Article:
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Annual gun show hand cart display


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The carts seen in the Hawaiian image are these.

 

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Thanks again for the drawing and outstanding photos of the M1 hand cart

 

Question: Also a M1 handcart? Kaneohe Bay Naval Air Station 1941, USN Medical team

Kaneohe Bay 12081941 008 wm.jpg

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No not an M1, potentially a locally fabricated wheeled cart and possibly those are radio cabinets. Some form of a field communication system.

If medical personnel then those are medical trunks

 

Thanks,

 

USN Medical personnel attached to the defense battalion just after the Pearl Harbor attack

Kaneohe Bay 12081941 002a wm.jpg

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The carts with slat sides are the earlier production aluminum models. In mid 1943 the specifications switched to steel bodies. Those are what you see as solid sided carts.

donation2017.gif

donation2016.gifdonation2018.gifdonation2019.gifdonation2020.gif

 

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As far as the Navy use of carts is concerned, they had their own design called Cole Carts. Some what more "dainty" looking that the Army carts. And as far as I know, no Cole carts have turned up yet.

donation2017.gif

donation2016.gifdonation2018.gifdonation2019.gifdonation2020.gif

 

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As far as the Navy use of carts is concerned, they had their own design called Cole Carts. Some what more "dainty" looking that the Army carts. And as far as I know, no Cole carts have turned up yet.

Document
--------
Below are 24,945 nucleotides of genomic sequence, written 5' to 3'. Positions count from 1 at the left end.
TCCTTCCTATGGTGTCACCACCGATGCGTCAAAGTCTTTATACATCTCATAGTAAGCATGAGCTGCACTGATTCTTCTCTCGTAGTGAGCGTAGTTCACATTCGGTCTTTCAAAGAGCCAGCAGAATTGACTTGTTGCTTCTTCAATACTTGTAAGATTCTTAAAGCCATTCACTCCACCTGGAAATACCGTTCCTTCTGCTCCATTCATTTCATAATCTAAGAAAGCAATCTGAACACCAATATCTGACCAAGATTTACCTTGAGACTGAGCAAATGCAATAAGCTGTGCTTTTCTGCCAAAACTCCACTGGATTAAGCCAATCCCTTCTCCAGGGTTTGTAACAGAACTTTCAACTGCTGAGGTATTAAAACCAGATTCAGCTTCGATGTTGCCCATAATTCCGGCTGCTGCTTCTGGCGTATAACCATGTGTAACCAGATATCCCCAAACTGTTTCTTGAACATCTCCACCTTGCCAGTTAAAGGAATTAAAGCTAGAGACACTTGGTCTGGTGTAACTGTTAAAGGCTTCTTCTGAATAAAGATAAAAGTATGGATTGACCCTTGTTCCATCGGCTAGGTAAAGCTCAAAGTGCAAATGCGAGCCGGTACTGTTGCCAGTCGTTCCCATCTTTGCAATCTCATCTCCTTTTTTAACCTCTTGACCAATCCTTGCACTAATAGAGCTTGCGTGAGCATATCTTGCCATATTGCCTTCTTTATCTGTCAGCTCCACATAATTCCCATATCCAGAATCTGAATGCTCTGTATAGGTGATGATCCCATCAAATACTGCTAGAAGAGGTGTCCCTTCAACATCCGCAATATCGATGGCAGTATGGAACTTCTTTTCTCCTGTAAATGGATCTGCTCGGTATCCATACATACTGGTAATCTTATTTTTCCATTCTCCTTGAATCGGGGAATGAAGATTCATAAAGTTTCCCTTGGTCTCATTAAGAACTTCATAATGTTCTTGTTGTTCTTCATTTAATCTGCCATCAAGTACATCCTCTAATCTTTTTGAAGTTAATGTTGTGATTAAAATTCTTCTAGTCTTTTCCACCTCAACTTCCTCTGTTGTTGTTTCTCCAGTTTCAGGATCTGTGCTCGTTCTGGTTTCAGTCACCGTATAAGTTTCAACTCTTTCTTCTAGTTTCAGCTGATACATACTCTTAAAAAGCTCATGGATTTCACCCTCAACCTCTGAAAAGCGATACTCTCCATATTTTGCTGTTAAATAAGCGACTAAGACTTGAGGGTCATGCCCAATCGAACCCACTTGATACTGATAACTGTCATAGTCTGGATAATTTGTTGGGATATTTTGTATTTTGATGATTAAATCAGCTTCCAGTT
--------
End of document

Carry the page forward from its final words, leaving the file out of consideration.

Thanks for the info Robin,

 

I found this 2017 online article that mentioned the Cole cart https://www.americanrifleman.org/articles/2017/7/31/guns-of-the-devil-dogs-us-marine-corps-small-arms-of-world-war-i/

 

In 1916, (at the urging of Edward B. Cole, the “father” of Marine Corps machine guns) the U.S. Navy decided to adopt the Lewis light machine gun, which was then being manufactured for the British by the Savage Arms Co. in Utica, N.Y. An American invention, but produced and used overseas because of a long-standing feud between its inventor, Col. Isaac N. Lewis, and Gen. William Crozier, the U.S. Army’s Chief of Ordnance, the new American version of the bipod-mounted, shoulder-fired machine gun was, like the ’03 Springfield rifle, chambered in .30-’06 Sprg. Firing 47 rounds out of its distinctive top-mounted drum magazine, the air-cooled Lewis gun quickly became a favorite of Marines training at Quantico, and handcarts were developed (again by Cole) to carry the guns into battle.......

.....Thankfully, the introduction of the famous Browning M1917 .30-cal. machine gun (that the 4th Brigade received just after the Armistice), paved the way for man-powered machine gun carts, again based on Cole’s original design.

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